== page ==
Now... Perez is a hungry rookie and was bound to make some mistakes from being overly aggressive, but when you are on a major league roster and starting in the World Series for no other reason than that you are hungry and aggressive, you ought to be running hard on everything, everywhere. You run if Bobby V asks you to get him a cup of coffee. Heck, when I started my first job I used to charge up and down the hallways just to fetch stuff from the printer. Perez doesn't deserve to be the only goat of the Series, but he will probably never be an everyday player again, and this wasn't a moment to look back on with pride when he goes home four years from now.
Anyway, the worst thing about the play, combined with some hustling baserunning by Derek Jeter in the bottom of the inning, was that it gave us a chance to hear more Yankee fan sanctimony (Tim McCarver threw out the ceremonial first gloat) about how the Yankees would never, ever make a baserunning gaffe. Yankee fans have long been second only to Celtics fans in this sort of stuff, but we won't get into the Celtics here since it's not nice to speak ill of the dead.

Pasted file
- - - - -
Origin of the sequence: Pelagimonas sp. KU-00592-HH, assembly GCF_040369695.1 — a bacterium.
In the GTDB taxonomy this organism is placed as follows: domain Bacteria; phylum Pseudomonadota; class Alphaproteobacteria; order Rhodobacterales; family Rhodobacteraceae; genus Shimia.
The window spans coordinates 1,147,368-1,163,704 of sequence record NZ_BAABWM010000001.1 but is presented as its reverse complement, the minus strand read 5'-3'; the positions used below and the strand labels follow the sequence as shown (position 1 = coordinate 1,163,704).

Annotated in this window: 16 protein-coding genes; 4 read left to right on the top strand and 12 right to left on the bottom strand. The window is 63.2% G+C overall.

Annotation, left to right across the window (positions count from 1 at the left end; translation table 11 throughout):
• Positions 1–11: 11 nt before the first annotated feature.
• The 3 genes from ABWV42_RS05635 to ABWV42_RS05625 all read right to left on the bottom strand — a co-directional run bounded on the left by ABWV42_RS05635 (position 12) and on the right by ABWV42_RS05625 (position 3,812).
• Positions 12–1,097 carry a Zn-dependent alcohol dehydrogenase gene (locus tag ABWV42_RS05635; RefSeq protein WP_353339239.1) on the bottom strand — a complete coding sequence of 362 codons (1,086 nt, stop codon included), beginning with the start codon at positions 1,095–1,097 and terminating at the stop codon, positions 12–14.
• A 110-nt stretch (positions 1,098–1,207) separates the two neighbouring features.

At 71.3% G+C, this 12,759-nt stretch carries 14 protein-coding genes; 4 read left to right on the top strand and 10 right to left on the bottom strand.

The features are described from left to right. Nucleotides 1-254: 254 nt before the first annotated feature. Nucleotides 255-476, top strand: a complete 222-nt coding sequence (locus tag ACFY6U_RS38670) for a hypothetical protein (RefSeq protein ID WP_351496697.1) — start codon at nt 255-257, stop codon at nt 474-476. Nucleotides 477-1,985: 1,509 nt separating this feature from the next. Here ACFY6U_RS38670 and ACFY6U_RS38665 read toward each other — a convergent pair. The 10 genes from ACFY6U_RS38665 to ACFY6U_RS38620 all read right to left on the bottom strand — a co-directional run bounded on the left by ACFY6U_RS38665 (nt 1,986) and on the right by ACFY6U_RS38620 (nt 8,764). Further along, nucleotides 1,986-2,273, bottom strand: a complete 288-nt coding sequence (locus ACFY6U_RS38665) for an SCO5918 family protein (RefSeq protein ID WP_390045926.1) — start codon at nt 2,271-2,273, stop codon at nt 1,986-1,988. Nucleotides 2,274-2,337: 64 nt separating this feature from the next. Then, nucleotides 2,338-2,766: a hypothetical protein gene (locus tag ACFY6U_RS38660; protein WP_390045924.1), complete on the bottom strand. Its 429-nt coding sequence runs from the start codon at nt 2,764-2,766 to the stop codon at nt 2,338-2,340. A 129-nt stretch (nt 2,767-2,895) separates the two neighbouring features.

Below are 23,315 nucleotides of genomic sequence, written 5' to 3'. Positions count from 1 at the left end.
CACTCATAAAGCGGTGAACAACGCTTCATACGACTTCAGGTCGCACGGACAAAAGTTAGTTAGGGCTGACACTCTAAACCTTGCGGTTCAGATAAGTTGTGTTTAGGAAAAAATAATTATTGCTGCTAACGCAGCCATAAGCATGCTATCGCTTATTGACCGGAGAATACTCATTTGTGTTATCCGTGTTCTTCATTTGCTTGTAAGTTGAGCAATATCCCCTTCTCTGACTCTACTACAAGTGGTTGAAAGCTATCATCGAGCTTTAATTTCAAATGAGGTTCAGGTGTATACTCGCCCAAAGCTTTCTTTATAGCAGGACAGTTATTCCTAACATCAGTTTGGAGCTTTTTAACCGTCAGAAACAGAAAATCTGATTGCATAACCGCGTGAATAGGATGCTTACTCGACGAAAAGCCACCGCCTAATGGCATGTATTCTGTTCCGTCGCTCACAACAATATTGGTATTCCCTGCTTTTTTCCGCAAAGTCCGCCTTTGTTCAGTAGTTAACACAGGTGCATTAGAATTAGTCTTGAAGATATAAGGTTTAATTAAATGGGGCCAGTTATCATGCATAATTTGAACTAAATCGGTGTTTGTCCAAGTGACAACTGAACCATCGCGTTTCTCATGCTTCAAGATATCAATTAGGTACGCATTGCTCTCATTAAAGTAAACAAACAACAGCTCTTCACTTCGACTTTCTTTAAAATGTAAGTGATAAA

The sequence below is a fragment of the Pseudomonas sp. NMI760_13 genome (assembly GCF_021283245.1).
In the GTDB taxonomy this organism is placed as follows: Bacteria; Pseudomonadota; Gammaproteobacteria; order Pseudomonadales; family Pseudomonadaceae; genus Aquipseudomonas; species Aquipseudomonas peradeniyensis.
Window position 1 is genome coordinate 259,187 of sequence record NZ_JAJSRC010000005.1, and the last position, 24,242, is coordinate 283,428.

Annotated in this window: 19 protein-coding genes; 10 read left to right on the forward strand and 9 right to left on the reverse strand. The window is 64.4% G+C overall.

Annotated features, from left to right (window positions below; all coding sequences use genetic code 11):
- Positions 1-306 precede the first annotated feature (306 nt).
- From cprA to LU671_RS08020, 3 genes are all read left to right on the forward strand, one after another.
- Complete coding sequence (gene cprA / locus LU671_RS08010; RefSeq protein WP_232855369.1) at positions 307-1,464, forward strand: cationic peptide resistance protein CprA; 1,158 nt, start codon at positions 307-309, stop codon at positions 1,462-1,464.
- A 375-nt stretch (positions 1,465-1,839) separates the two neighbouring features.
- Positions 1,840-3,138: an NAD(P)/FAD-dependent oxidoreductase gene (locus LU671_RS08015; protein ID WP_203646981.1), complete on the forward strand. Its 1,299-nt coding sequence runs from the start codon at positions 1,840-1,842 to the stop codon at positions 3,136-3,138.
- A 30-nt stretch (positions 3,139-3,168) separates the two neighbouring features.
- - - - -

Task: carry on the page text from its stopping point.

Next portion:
In the seventh, Bubba came through. Now, I had been agitating since his arrival in New York for an everyday job for Bubba Trammell, and of course it's easy now to look back and say he was always a better player than Timo Perez. If they had played Trammell against the Giants, who knows if they would have won that series? Here, with the Mets down 2-0, Trammell was sent in for the increasingly lifeless Mike Bordick, and drilled a single to tie the game and (soon thereafter) drive out Pettite. Then Pratt scored on a slow roller to Brosius that was beaten out by Alfonzo. Things were looking up - and the door shut. Piazza flies out lamely against Jeff Nelson, and the Yankee pen would go on for five more scoreless innings, including a harrowing escape by Rivera in the top of the ninth when the Mets failed to send the runners on a grounder with second and third and one out.
In came Benitez... and exhausted as I was after a long week, something told me not to go to bed until the last out. Been there too many times before. I've always been a Benitez fan, but this game confirmed all the worst stereotypes about him - that he goes to pieces in the big games, gets rattled and can't get himself straightened out. Paul O'Neill worked Benitez for a walk after an epic at bat, and Torre sends up Polonia. I'm thinking: this is Benitez. He's usually unhittable, but he's also homer-prone. You only get so many shots. Where's Canseco? But Torre's preference for a slap hitter worked, and two batters later O'Neill was trotting home with the tying run.
That's when I knew. I have seen many Met postseason games, many amazing comebacks and an awful lot of extra-inning magic. It was happening again: whoever won this one would win the Series. So much for getting to sleep.